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Operational risk categories vs seven operational risk event types

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Hi @David Harper CFA FRM CIPM ,.

I'm a bit confused as to the difference between Operational Risk Categories (ORCs) and the standard seven operational risk event types. The Basel paper “Operational Risk—Supervisory Guidelines for the Advanced Measurement Approaches says banks can come up with their own ORCs as long as they prove they have created a sufficient amount of them which are not too few or too many and these are used to measure operational risk.

What is the difference ? Are these ORCs mapped to the seven event types ?

Due to the nature and diversity of operational risk, banks define operational risk
categories (ORC) along which they measure their operational risks. A bank’s risk
measurement system and capital charge calculation is greatly influenced by the number of
ORCs used within the model.
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David Harper CFA FRM

David Harper CFA FRM
Staff member
Hi @afterworkguinness The bank develops its own catagories, they may not match Basel's categories, but the bank needs to map its categories to Basel's for regulatory reporting. I would expect these categories correlate to the categories used by external database providers, also. Basel's operational risk categories are contained in Annex 9 of the 2004 Basel II Framework, here is the Annex @ https://www.dropbox.com/s/4tq4uynvu7397cr/bcbs128d.pdf?dl=0. You will note the categories go deep to three Levels; or, two levels plus activities, if you like.

But this is all explained quite nicely is the assigned Chapter 7. Internal Loss Data [OR–3] of Operational Risk Management: A Complete Guide to a Successful Operational Risk Framework by Philippa x. Girling, (Hoboken: John Wiley & Sons, 2013). For example,
"Every event should be mapped to the risk event categories being used at the firm. These risk categories should be clearly outlined in the policies, procedures, standards, or guidelines that have been published in the firm for operational risk management. Basel II provides a useful set of seven categories, which most firms have adopted or adapted to meet their own reporting needs. Basel II describes the seven categories as shown in Table 7.1. I have found these seven categories to be remarkably resilient. I have tested them extensively within the financial services industry, but also in firms in other industries. At this highest level, they do seem to effectively capture all types of operational risk events.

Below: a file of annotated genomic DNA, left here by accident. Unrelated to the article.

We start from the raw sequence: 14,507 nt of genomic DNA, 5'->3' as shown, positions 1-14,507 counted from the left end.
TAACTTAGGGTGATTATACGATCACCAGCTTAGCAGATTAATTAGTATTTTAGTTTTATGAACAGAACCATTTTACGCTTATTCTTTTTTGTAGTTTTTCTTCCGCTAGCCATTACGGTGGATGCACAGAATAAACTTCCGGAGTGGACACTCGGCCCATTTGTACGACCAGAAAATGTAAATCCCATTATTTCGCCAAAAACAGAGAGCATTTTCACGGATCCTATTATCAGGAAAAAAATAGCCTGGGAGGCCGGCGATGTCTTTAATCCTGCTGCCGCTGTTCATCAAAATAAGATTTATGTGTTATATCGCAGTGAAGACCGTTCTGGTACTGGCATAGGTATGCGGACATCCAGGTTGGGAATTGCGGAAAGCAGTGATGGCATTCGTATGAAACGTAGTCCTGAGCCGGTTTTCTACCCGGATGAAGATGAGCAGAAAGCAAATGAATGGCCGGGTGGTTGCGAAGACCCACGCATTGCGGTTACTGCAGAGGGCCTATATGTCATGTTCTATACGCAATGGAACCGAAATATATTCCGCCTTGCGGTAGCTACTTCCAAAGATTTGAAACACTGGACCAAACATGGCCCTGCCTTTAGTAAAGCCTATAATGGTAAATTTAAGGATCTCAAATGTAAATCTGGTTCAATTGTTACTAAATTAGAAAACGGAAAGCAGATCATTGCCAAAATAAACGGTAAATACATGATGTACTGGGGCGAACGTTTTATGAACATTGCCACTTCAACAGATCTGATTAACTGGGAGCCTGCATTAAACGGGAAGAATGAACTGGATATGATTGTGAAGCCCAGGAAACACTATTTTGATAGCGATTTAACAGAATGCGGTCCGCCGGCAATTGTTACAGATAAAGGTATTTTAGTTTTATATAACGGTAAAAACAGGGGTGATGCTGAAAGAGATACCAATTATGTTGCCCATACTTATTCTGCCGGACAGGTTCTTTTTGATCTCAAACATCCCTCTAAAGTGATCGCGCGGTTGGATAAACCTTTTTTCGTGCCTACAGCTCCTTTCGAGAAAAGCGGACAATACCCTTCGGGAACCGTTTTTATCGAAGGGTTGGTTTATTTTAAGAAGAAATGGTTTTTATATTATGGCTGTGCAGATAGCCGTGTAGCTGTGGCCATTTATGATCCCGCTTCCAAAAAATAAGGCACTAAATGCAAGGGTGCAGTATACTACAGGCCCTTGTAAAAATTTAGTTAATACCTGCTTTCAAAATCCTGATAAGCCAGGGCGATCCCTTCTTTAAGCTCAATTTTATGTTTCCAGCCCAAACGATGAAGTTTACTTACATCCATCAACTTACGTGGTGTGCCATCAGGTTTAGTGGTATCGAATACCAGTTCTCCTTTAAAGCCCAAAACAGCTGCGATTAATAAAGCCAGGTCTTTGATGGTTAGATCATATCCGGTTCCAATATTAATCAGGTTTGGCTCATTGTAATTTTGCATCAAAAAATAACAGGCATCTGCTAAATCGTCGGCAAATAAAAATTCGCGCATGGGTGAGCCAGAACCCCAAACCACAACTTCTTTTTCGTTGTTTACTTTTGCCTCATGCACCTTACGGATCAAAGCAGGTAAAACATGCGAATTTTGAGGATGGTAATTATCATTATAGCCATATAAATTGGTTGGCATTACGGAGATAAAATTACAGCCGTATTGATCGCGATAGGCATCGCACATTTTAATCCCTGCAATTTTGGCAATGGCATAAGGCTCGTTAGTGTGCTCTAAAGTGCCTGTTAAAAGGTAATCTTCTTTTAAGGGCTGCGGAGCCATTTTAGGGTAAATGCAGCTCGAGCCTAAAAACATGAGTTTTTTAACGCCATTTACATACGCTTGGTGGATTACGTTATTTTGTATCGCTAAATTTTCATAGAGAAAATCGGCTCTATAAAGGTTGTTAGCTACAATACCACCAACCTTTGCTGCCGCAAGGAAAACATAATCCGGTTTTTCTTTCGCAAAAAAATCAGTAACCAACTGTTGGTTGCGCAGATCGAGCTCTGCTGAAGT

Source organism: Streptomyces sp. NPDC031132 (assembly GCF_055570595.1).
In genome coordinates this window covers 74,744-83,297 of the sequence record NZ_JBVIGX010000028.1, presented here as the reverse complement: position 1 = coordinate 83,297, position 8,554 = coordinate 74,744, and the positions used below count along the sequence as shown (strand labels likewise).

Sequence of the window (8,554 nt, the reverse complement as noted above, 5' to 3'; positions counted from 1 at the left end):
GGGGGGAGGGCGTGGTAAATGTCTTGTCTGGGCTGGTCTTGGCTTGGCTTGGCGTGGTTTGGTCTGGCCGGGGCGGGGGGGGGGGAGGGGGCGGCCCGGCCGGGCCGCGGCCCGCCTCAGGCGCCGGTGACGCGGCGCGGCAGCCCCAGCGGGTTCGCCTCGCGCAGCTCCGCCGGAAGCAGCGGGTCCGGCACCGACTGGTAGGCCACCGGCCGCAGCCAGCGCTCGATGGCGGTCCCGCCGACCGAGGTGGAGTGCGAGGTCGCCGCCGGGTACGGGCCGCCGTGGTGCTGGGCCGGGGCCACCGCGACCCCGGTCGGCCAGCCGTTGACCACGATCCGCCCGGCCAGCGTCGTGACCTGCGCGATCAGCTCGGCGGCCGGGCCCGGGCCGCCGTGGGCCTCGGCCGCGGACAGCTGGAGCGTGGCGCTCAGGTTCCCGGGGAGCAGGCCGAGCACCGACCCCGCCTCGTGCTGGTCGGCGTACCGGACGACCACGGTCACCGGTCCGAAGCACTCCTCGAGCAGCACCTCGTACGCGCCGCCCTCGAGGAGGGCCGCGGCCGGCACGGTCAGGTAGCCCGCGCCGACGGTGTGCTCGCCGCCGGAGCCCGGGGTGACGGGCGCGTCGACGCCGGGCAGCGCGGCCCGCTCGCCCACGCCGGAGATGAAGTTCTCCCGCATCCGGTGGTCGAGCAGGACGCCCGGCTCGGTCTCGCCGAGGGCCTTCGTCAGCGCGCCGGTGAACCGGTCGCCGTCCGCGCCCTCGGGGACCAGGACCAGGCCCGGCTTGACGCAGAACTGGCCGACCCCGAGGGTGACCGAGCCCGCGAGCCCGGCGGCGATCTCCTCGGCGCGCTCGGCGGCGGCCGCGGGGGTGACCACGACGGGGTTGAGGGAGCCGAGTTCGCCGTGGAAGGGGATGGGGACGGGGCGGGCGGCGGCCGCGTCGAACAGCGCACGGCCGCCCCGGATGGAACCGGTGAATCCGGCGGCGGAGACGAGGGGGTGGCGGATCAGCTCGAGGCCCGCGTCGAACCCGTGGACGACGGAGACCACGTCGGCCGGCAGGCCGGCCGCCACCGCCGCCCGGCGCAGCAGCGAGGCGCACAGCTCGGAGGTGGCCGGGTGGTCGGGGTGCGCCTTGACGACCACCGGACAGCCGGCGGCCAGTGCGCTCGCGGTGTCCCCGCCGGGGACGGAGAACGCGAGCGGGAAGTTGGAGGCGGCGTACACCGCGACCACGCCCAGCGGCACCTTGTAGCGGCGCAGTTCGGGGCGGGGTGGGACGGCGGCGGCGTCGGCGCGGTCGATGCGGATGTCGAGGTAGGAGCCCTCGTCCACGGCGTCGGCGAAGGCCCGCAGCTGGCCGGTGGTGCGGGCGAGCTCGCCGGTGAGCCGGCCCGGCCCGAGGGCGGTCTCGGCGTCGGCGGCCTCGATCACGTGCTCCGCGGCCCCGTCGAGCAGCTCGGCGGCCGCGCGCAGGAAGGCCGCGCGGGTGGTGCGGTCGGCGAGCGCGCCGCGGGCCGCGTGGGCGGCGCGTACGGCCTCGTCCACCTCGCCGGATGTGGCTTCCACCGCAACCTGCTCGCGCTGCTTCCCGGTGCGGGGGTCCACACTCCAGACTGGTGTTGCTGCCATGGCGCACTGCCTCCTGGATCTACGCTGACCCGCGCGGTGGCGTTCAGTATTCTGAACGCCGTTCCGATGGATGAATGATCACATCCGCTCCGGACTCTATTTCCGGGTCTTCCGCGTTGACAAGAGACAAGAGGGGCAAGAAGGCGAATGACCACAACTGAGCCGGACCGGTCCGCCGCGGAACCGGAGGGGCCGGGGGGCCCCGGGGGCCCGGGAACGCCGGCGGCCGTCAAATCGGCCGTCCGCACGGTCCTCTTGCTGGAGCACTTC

USING THE BASEL RISK CATEGORIES: The Basel risk categories must be used to report operational risk events for firms that are required to meet the Basel regulations. However, they can also be used effectively in other ways. Most firms use the same categorization taxonomies for their risk and control self-assessment (RCSA) programs as they do for their loss data. They may also align any key risk indicators (KRIs) and any scenario analysis work with the same categories. While the seven Level 1 categories are mandatory for capital calculation and loss data capture by a Basel firm, the second and third levels are often adapted to better suit those firms."--Girling, Philippa X. (2013-09-17). Operational Risk Management: A Complete Guide to a Successful Operational Risk Framework (Wiley Finance) (Kindle Locations 2394-2399). Wiley. Kindle Edition.